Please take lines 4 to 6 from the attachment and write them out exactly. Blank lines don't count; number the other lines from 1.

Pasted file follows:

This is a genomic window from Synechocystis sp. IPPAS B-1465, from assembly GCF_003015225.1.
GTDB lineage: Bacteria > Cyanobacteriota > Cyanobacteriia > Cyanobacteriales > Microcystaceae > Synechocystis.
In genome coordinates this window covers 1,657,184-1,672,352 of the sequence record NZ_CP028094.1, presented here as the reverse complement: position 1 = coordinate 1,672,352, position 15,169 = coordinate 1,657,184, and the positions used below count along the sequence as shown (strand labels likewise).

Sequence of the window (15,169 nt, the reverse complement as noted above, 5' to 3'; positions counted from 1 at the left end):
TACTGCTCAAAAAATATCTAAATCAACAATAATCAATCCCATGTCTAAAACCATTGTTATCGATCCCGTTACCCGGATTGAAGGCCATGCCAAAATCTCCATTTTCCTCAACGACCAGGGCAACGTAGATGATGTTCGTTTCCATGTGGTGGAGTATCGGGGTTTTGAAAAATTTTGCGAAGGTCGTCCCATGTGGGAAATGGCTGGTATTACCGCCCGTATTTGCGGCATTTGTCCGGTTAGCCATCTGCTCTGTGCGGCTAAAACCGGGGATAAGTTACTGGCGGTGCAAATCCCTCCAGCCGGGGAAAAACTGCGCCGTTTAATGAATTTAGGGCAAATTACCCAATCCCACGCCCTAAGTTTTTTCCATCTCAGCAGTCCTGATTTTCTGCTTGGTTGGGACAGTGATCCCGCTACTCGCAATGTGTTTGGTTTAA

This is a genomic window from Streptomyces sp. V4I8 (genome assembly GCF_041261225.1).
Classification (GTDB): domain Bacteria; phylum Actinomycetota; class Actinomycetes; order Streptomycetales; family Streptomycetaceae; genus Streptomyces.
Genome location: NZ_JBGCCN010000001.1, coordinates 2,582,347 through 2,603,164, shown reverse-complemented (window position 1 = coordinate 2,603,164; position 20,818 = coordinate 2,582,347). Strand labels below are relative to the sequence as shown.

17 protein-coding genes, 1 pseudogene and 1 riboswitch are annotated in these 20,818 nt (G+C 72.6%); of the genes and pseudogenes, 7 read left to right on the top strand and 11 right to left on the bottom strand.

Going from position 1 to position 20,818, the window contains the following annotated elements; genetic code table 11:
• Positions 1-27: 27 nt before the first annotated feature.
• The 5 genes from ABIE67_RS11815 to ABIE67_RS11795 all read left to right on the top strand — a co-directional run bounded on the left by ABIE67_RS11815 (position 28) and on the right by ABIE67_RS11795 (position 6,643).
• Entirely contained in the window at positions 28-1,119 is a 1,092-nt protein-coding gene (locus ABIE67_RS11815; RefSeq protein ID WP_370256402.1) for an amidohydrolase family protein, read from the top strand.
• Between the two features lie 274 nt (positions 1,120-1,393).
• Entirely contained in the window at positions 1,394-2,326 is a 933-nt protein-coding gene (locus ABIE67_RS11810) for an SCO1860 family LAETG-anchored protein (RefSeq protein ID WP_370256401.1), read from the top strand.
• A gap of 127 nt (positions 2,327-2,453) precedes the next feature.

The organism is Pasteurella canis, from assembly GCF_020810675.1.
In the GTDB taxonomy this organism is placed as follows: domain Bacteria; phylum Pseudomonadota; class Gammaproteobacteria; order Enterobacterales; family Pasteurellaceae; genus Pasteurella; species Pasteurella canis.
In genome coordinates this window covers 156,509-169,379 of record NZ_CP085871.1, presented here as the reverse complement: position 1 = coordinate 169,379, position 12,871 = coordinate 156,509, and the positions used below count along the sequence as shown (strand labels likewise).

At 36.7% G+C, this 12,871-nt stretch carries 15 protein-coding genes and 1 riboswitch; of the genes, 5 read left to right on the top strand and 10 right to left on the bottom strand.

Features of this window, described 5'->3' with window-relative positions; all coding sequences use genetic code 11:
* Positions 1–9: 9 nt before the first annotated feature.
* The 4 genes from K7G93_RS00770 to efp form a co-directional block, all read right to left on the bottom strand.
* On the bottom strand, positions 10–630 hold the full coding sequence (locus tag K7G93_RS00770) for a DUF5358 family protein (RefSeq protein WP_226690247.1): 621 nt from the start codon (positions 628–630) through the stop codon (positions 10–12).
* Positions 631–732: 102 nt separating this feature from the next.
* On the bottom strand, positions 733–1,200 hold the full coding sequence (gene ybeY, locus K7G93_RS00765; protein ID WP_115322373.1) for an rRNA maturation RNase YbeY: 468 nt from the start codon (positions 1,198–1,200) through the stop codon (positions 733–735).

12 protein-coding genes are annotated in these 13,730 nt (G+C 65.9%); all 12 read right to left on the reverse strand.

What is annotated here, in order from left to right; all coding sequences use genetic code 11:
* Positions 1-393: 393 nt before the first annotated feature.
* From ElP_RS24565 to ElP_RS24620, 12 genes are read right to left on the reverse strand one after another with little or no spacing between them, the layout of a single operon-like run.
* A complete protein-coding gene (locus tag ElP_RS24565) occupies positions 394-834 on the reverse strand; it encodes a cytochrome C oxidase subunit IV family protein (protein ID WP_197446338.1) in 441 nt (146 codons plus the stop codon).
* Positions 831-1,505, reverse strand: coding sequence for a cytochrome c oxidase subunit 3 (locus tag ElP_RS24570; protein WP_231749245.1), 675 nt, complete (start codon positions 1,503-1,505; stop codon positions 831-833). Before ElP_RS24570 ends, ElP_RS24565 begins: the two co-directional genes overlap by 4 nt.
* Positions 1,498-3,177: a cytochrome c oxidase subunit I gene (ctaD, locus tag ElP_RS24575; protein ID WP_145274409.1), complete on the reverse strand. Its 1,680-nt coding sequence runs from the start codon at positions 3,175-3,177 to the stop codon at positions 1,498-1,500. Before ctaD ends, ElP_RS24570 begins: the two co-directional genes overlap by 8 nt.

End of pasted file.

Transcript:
Sequence of the window (15,169 nt, the reverse complement as noted above, 5' to 3'; positions counted from 1 at the left end):
TACTGCTCAAAAAATATCTAAATCAACAATAATCAATCCCATGTCTAAAACCATTGTTATCGATCCCGTTACCCGGATTGAAGGCCATGCCAAAATCTCCATTTTCCTCAACGACCAGGGCAACGTAGATGATGTTCGTTTCCATGTGGTGGAGTATCGGGGTTTTGAAAAATTTTGCGAAGGTCGTCCCATGTGGGAAATGGCTGGTATTACCGCCCGTATTTGCGGCATTTGTCCGGTTAGCCATCTGCTCTGTGCGGCTAAAACCGGGGATAAGTTACTGGCGGTGCAAATCCCTCCAGCCGGGGAAAAACTGCGCCGTTTAATGAATTTAGGGCAAATTACCCAATCCCACGCCCTAAGTTTTTTCCATCTCAGCAGTCCTGATTTTCTGCTTGGTTGGGACAGTGATCCCGCTACTCGCAATGTGTTTGGTTTAA

This is a genomic window from Streptomyces sp. V4I8 (genome assembly GCF_041261225.1).